The following was posted on the Google Developers Blog by Huibao Lin and Eyal Peled, Software Engineers, Google.
Editor’s Note: This blog post was amended to remove the term “AMP Lite”. This was a code name for a project to make AMP better for slow networks but many readers interpreted this as a separate version of AMP. We apologize for the confusion.
At Google we believe in designing products with speed as a core principle. The Accelerated Mobile Pages (AMP) format helps ensure that content reliably loads fast, but we can do even better.
Smart caching is one of the key ingredients in the near instant AMP experiences users get in products like Google Search and Google News & Weather. With caching, we can make content be, in general, physically closer to the users who are requesting it so that bytes take a shorter trip over the wire to reach the user. In addition, using a single common infrastructure like a cache provides greater consistency in page serving times despite the content originating from many hosts, which might have very different—and much larger—latency in serving the content as compared to the cache.
Faster and more consistent delivery are the major reasons why pages served in Google Search’s AMP experience come from the Google AMP Cache. The Cache’s unified content serving infrastructure opens up the exciting possibility to build optimizations that scale to improve the experience across hundreds of millions of documents served. Making it so that any document would be able to take advantage of these benefits is one of the main reasons the Google AMP Cache is available for free to anyone to use.
In this post, we’ll highlight two improvements we’ve recently introduced: (1) optimized image delivery and (2) enabling content to be served more successfully in bandwidth-constrained conditions.
Image optimizations by the Google AMP Cache
Applying image optimizations is an effective way for cutting bytes on the wire. The Google AMP Cache employs the image optimization stack used by the PageSpeed Modules and Chrome Data Compression. (Note that in order to make the above transformations, the Google AMP Cache disregards the “Cache-Control: no-transform” header.) Sites can get the same image optimizations on their origin by installing PageSpeed on their server.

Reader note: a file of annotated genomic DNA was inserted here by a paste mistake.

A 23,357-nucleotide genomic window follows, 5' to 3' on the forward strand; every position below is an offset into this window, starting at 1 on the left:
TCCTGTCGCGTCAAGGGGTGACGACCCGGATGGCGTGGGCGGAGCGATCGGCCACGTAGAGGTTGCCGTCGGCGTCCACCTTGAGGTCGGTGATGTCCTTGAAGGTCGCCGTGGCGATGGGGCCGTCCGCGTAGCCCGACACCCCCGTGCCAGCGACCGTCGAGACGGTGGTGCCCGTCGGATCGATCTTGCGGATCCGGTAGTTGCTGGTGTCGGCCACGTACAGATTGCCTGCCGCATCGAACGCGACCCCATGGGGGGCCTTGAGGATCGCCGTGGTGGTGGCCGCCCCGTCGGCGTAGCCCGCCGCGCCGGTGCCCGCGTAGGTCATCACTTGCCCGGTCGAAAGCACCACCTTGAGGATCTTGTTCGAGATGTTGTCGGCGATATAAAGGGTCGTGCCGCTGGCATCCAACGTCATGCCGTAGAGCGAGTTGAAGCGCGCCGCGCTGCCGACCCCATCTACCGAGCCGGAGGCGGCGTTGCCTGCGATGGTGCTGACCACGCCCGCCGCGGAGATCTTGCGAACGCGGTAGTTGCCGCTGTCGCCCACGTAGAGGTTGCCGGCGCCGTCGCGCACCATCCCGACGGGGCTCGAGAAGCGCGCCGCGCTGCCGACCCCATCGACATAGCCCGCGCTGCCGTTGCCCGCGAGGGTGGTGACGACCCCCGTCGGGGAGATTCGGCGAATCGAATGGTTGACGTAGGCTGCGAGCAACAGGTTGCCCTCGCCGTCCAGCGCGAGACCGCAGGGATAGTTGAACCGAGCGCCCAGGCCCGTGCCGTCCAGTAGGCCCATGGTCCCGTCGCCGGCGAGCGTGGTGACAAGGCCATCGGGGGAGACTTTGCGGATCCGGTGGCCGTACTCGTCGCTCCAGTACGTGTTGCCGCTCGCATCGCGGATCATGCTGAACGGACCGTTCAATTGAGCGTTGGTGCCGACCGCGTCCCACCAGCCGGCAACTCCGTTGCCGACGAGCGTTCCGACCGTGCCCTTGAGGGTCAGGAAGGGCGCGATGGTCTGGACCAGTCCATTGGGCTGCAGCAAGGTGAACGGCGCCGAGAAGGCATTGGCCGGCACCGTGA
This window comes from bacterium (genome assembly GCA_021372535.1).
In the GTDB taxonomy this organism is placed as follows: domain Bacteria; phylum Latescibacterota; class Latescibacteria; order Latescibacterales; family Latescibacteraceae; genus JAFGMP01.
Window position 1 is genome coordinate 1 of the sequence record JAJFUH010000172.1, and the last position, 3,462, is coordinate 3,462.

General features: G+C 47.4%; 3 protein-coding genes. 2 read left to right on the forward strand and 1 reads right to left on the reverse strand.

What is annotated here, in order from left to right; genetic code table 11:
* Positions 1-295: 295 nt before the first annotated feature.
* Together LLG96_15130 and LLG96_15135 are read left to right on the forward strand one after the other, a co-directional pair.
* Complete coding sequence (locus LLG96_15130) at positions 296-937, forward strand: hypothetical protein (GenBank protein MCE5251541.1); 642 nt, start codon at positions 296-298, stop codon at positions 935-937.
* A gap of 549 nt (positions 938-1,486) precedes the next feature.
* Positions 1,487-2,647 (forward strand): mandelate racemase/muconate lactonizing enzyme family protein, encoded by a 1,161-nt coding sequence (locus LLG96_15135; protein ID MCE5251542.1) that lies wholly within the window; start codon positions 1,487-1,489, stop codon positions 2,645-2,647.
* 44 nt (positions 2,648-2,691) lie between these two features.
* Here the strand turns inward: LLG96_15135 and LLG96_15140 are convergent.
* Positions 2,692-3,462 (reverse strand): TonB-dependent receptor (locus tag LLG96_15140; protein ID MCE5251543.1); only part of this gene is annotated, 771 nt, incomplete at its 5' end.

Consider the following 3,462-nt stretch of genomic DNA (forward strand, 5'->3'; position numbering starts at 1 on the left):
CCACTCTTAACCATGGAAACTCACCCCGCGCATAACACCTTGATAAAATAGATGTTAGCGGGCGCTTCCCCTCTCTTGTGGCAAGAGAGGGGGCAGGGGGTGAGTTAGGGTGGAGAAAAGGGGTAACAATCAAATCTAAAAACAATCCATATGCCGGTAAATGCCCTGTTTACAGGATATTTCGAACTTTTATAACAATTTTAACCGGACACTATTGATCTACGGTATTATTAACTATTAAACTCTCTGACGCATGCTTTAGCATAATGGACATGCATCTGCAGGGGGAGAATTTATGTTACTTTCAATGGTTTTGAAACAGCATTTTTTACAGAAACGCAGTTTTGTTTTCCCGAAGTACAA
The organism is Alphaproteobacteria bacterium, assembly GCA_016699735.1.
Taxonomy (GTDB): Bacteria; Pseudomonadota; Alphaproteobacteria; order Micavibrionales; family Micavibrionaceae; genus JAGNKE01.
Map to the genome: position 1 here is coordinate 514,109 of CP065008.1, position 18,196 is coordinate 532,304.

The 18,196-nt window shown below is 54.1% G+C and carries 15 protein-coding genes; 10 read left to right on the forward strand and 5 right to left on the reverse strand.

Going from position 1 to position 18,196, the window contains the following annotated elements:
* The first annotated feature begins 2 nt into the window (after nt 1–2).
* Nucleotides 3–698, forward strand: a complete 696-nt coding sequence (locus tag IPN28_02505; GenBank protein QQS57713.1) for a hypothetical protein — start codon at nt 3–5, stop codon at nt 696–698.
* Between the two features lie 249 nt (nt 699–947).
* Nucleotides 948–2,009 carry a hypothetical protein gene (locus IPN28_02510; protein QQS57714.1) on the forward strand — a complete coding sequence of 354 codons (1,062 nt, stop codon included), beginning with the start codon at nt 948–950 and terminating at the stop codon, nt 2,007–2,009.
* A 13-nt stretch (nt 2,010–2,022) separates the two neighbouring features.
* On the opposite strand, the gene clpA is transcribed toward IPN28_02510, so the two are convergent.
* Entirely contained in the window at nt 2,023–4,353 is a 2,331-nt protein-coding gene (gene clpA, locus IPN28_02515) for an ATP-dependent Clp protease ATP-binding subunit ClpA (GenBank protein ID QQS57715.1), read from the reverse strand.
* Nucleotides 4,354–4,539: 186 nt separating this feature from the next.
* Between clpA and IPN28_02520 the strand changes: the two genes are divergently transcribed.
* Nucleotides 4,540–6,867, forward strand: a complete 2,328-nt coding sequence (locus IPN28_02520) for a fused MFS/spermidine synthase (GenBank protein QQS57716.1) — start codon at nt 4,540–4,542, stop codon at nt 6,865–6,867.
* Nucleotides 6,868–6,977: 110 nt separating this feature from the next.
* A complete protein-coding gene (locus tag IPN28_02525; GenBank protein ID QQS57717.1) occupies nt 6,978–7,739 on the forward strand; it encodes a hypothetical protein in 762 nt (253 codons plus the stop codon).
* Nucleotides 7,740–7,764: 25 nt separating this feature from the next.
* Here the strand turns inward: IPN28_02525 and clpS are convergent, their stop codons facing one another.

Here’s a rundown of some of the optimizations we’ve made:
1) Removing data which is invisible or difficult to see
We remove image data that is invisible to users, such as thumbnail and geolocation metadata. For JPEG images, we also reduce quality and color samples if they are higher than necessary. To be exact, we reduce JPEG quality to 85 and color samples to 4:2:0 — i.e., one color sample per four pixels. Compressing a JPEG to quality higher than this or with more color samples takes more bytes, but the visual difference is difficult to notice.
The reduced image data is then exhaustively compressed. We’ve found that these optimizations reduce bytes by 40%+ while not being noticeable to the user’s eye.
2) Converting images to WebP format
Some image formats are more mobile-friendly. We convert JPEG to WebP for supported browsers. This transformation leads to an additional 25%+ reduction in bytes with no loss in quality.
3) Adding srcset
We add “srcset” if it has not been included. This applies to “amp-img” tags with “src” but no “srcset” attribute. The operation includes expanding “amp-img” tag as well as resizing the image to multiple dimensions. This reduces the byte count further on devices with small screens.
4) Using lower quality images under some circumstances
We decrease the quality of JPEG images when there is an indication that this is desired by the user or for very slow network conditions (as discussed below). For example, we reduce JPEG image quality to 50 for Chrome users who have turned on Data Saver. This transformation leads to another 40%+ byte reduction to JPEG images.
The following example shows the images before (left/top) and after (right/bottom) optimizations. Originally the image has 241,260 bytes, and after applying Optimizations 1, 2, & 4 it becomes 25,760 bytes. After the optimizations the image looks essentially the same, but 89% of the bytes have been saved.
AMP for Slow Network Conditions
Many people around the world access the internet with slow connection speeds or on devices with low RAM and we’ve found that some AMP pages are not optimized for these severely bandwidth constrained users. For this reason, Google has also started an effort to remove even more bytes from AMP pages for these users.
With this initiative, we apply all of the above optimizations to images. In particular, we always use lower quality levels (see Bullet 4 above).
In addition, we optimize external fonts by using the amp-font tag, setting the font loading timeout to 0 seconds so pages can be displayed immediately regardless of whether the external font was previously cached or not.
We will be rolling out these optimizations for bandwidth-constrained users in several countries such as Vietnam and Malaysia and for holders of low ram devices globally. Note that these optimizations may modify the fine details of some images, but do not affect other parts of the page including ads.
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All told, we see a combined 45% reduction in bytes across all optimizations listed above.
We hope to go even further in making more efficient use of users’ data to provide even faster AMP experiences.